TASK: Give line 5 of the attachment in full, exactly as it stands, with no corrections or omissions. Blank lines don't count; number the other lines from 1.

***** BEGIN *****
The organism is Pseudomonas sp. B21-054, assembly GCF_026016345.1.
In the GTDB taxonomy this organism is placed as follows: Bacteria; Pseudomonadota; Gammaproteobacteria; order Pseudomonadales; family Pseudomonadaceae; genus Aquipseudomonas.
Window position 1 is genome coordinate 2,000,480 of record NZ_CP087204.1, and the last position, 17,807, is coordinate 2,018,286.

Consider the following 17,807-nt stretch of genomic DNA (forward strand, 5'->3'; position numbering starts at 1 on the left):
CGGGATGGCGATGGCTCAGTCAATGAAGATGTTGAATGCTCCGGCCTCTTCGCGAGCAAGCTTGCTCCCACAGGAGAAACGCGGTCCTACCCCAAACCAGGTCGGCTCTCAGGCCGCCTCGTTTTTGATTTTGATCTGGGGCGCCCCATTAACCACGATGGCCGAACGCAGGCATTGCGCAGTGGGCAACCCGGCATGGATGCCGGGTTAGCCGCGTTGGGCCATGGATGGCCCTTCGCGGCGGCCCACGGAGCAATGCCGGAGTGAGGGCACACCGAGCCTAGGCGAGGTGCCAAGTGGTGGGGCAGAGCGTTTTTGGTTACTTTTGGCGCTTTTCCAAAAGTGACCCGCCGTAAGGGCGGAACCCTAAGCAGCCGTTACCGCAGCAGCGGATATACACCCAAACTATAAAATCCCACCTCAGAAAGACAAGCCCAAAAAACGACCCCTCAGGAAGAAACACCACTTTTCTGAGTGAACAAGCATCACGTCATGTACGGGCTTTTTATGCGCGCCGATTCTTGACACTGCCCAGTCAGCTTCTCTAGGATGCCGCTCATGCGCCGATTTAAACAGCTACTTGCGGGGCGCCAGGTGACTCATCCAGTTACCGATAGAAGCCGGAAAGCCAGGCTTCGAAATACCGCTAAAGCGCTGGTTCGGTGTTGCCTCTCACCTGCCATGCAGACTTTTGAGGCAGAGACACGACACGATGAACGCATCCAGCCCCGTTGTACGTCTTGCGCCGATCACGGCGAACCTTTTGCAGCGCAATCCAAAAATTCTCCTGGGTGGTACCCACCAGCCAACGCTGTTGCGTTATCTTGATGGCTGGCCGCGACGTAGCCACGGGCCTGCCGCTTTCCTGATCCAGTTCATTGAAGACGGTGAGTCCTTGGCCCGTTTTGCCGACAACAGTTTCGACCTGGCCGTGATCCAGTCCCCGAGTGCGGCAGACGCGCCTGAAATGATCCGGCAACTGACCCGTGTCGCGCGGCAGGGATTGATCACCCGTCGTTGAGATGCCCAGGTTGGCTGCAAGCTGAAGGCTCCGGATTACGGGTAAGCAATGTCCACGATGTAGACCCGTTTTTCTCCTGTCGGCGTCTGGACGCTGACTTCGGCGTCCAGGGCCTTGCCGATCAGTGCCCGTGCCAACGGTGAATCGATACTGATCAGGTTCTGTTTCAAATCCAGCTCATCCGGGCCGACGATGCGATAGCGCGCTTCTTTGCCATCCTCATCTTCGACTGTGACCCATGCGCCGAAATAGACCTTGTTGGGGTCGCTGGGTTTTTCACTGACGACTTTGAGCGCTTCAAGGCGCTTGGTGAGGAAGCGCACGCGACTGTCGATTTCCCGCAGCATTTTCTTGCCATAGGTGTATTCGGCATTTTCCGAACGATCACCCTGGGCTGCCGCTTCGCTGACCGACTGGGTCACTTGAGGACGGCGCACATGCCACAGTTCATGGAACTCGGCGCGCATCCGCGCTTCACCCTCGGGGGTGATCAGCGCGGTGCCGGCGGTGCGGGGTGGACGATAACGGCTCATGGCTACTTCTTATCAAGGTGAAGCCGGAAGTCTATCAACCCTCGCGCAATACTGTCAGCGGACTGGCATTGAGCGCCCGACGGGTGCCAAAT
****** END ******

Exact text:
CGGGATGGCGATGGCTCAGTCAATGAAGATGTTGAATGCTCCGGCCTCTTCGCGAGCAAGCTTGCTCCCACAGGAGAAACGCGGTCCTACCCCAAACCAGGTCGGCTCTCAGGCCGCCTCGTTTTTGATTTTGATCTGGGGCGCCCCATTAACCACGATGGCCGAACGCAGGCATTGCGCAGTGGGCAACCCGGCATGGATGCCGGGTTAGCCGCGTTGGGCCATGGATGGCCCTTCGCGGCGGCCCACGGAGCAATGCCGGAGTGAGGGCACACCGAGCCTAGGCGAGGTGCCAAGTGGTGGGGCAGAGCGTTTTTGGTTACTTTTGGCGCTTTTCCAAAAGTGACCCGCCGTAAGGGCGGAACCCTAAGCAGCCGTTACCGCAGCAGCGGATATACACCCAAACTATAAAATCCCACCTCAGAAAGACAAGCCCAAAAAACGACCCCTCAGGAAGAAACACCACTTTTCTGAGTGAACAAGCATCACGTCATGTACGGGCTTTTTATGCGCGCCGATTCTTGACACTGCCCAGTCAGCTTCTCTAGGATGCCGCTCATGCGCCGATTTAAACAGCTACTTGCGGGGCGCCAGGTGACTCATCCAGTTACCGATAGAAGCCGGAAAGCCAGGCTTCGAAATACCGCTAAAGCGCTGGTTCGGTGTTGCCTCTCACCTGCCATGCAGACTTTTGAGGCAGAGACACGACACGATGAACGCATCCAGCCCCGTTGTACGTCTTGCGCCGATCACGGCGAACCTTTTGCAGCGCAATCCAAAAATTCTCCTGGGTGGTACCCACCAGCCAACGCTGTTGCGTTATCTTGATGGCTGGCCGCGACGTAGCCACGGGCCTGCCGCTTTCCTGATCCAGTTCATTGAAGACGGTGAGTCCTTGGCCCGTTTTGCCGACAACAGTTTCGACCTGGCCGTGATCCAGTCCCCGAGTGCGGCAGACGCGCCTGAAATGATCCGGCAACTGACCCGTGTCGCGCGGCAGGGATTGATCACCCGTCGTTGAGATGCCCAGGTTGGCTGCAAGCTGAAGGCTCCGGATTACGGGTAAGCAATGTCCACGATGTAGACCCGTTTTTCTCCTGTCGGCGTCTGGACGCTGACTTCGGCGTCCAGGGCCTTGCCGATCAGTGCCCGTGCCAACGGTGAATCGATACTGATCAGGTTCTGTTTCAAATCCAGCTCATCCGGGCCGACGATGCGATAGCGCGCTTCTTTGCCATCCTCATCTTCGACTGTGACCCATGCGCCGAAATAGACCTTGTTGGGGTCGCTGGGTTTTTCACTGACGACTTTGAGCGCTTCAAGGCGCTTGGTGAGGAAGCGCACGCGACTGTCGATTTCCCGCAGCATTTTCTTGCCATAGGTGTATTCGGCATTTTCCGAACGATCACCCTGGGCTGCCGCTTCGCTGACCGACTGGGTCACTTGAGGACGGCGCACATGCCACAGTTCATGGAACTCGGCGCGCATCCGCGCTTCACCCTCGGGGGTGATCAGCGCGGTGCCGGCGGTGCGGGGTGGACGATAACGGCTCATGGCTACTTCTTATCAAGGTGAAGCCGGAAGTCTATCAACCCTCGCGCAATACTGTCAGCGGACTGGCATTGAGCGCCCGACGGGTGCCAAAT